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Replacing Electric Heat Thermostat Question (Don't want to burn the house down)

Replacing Electric Heat Thermostat Question (Don't want to burn the house down)

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  #1  
Old 01-09-06, 08:51 AM
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Join Date: Jan 2006
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Question Replacing Electric Heat Thermostat Question (Don't want to burn the house down)

Hi Folks,

Long time reader...first time poster...

It's a cold winter and running off electric heat is starting to hurt the wallet a bit. In an effort to try to save cost, I yesterday replaced my old (probably 30 year old) electrical baseboard heat thermostat with a new digital programmable honeywell thermostat (Model TH104...designed for electric baseboard heat).

The instructions had a '4 wire' wiring diagram (Power supply at the thermostat, and not at the heater). This appears to be what I have...but with a twist (I'll get to the twist in a minute). The thermostat has 2 black wires coming out of the back of it (no ground...which I thought was interesting). On the 4 wire wiring diagram, it showed the 2 white wires just being connected together in the box, and the 2 black wires (1 from the power and 1 out to the heater) being connected to the 2 black wires on the thermostat. Seemed pretty simple...although I'm still wondering why it doesn't have a ground.

Anyway, the twist is this...when I removed old thermostat, I saw 3 12/2 wires coming into the box (A bit different then the wiring diagram which only showed 2 12/2 wires). This is because the wall that the thermostat is on, is a common wall with the bathroom, which has a little 3 ft electric baseboard heater (built in thermostat) on it. So I assume that the 3 wires in the box correspond to:

1) The line coming from the power source/breaker box
2) The line going to the bathroom heater
3) The line going to the main living room heater (which is the heater on the thermostat).

So what I did was this:

1) I connected the power source line to the bathroom heater line (just connected white/white, black/black and ground/ground.
2) I then pig-tailed (I think that's the right term) a single 12 gauge 6 inch black wire onto the 2 other black wires (see #1).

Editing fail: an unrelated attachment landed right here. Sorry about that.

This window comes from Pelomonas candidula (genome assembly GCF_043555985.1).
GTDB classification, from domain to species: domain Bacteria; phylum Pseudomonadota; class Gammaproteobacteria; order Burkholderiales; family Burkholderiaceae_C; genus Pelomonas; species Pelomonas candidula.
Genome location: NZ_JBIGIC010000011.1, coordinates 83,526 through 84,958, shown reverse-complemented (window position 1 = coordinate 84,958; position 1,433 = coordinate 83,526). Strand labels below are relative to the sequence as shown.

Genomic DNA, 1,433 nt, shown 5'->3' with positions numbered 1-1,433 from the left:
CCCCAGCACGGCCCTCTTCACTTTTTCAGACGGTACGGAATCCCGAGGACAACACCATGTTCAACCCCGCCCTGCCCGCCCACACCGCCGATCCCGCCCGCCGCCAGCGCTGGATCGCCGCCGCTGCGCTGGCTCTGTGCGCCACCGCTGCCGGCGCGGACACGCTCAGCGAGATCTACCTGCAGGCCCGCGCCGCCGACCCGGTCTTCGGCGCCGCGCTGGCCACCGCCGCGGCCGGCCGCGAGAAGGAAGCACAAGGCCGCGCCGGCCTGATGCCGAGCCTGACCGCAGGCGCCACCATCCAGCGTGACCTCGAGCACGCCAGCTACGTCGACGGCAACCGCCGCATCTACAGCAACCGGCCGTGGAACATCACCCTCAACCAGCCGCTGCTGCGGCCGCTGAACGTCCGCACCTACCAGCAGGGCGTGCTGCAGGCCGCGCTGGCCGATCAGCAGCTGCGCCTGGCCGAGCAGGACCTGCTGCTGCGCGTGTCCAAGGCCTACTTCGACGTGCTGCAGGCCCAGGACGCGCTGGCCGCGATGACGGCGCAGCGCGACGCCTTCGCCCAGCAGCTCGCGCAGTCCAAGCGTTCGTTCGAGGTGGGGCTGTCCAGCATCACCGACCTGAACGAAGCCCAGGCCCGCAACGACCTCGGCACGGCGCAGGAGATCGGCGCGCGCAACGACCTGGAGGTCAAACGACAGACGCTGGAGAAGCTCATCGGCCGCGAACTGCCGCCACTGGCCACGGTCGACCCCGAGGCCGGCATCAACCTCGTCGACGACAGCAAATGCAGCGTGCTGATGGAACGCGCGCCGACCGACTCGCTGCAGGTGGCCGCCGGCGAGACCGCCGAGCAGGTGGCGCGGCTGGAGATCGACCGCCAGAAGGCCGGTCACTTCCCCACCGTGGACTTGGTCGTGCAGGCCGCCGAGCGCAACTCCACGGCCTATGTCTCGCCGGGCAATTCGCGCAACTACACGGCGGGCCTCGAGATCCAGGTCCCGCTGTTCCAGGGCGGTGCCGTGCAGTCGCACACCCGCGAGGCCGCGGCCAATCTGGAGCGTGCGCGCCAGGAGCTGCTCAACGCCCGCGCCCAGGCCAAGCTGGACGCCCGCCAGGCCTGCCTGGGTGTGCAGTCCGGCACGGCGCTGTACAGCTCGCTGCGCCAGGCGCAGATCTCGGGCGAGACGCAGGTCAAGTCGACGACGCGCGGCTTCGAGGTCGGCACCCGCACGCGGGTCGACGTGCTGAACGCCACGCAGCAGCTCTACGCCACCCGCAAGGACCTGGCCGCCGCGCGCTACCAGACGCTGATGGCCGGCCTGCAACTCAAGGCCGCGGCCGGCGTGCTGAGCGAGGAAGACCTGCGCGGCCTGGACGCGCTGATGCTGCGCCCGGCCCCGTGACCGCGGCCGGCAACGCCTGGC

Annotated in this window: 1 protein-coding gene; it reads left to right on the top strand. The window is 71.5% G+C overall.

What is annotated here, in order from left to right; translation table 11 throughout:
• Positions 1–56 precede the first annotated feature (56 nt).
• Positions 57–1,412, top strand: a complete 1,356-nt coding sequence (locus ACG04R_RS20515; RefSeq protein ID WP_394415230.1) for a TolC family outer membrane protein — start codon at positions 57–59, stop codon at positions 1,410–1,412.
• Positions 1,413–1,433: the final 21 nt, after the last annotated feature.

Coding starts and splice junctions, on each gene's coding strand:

3) I then connected the thermostat to that pig-tailed black wire (from #2) and to the black wire on the line going to the main living room heater.
4) I then connected the white wire (from the living room heater) to the other 2 white wires (from the power source line and the bathroom heater line), so the 3 were just connected.
5) I then connected the ground from the living room heater line to the other 2 grounds in the box (from the power source line and the bathroom heater line)
6) Wire nutted them all, pushed it back into the box and flipped on the breaker.

Everything seems to be working fine (both heaters work). The bathroom heater works find (regardless of whether the living room heater is on) and the living room heater seems to be working fine via the new thermostat.

However, I'm admittedly a pretty handy guy, however, I'm no electrical guru...so I just want to double check that this is a safe installation. It appears that I've connected this thing as close to the wiring diagram as possible...but the addition of the 2nd heater (bathroom) makes it just different enough to make me wonder.

Also, any idea as to why the thermostat doesn't have a ground? Does it not need one since it's only connected to the black wire (and not both the black and the white)? I would think this thermostat would be similar to a light switch (although a bit more complex)...which are always grounded.

Anyway...hopefully some bigger brains then mine and help put my mind to ease.

Thanks in advance!

JP
 
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  #2  
Old 01-09-06, 08:58 AM
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Join Date: Sep 2003
Location: Central New York State
Posts: 13,973
You wired things properly. No ground is needed since the thermostat is all plastic. Light switches are grounded because they are made of metal.
 
  #3  
Old 01-09-06, 09:04 AM
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Join Date: Jan 2006
Posts: 27
Thanks a lot racraft...that's the reassurance I was looking for!
 
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